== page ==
Peter Mills sees an inconsistency. One arm of the U.S. Department of Transportation is recommending two-person crews be required for freight trains as another plans to spend billions to help develop driverless technology for long-haul trucks.
“Anything that tilts the competitive playing field concerns me,” said Mills, chief executive officer of Indiana Rail Road. “We’re very truck-competitive.”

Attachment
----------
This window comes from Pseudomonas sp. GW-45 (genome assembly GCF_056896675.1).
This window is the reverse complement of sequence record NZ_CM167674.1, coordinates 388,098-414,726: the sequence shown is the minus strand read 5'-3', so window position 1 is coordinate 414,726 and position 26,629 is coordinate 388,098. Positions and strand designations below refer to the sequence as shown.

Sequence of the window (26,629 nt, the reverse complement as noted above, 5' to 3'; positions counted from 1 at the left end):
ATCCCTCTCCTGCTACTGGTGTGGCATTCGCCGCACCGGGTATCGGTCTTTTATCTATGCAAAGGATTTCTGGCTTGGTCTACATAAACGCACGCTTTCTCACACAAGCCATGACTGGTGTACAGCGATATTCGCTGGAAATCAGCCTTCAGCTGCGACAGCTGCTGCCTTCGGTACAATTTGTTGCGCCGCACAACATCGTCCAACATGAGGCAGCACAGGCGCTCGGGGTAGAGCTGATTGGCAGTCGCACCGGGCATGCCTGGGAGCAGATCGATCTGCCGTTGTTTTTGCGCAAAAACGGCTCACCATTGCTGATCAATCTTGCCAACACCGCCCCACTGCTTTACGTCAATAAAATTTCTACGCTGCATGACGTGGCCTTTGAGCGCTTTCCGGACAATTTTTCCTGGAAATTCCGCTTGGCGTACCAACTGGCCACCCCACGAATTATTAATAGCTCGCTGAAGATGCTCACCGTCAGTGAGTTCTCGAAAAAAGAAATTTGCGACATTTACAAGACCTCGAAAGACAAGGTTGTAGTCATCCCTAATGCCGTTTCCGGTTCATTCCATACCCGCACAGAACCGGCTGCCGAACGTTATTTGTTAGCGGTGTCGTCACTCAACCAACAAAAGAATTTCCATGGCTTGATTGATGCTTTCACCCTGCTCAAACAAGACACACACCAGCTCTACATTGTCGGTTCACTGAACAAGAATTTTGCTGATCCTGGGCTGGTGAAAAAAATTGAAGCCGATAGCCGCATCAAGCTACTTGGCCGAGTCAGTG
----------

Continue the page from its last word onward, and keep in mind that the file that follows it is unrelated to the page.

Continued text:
The Federal Railroad Administration has proposed the mandate for two operators in many freight-train locomotives, which would lock in an imperative unions have negotiated in contracts. According to rail carriers, it would also prevent them from taking full advantage of systems for remote oversight that they’re installing, at a cost of about $10 billion and on the order of Congress.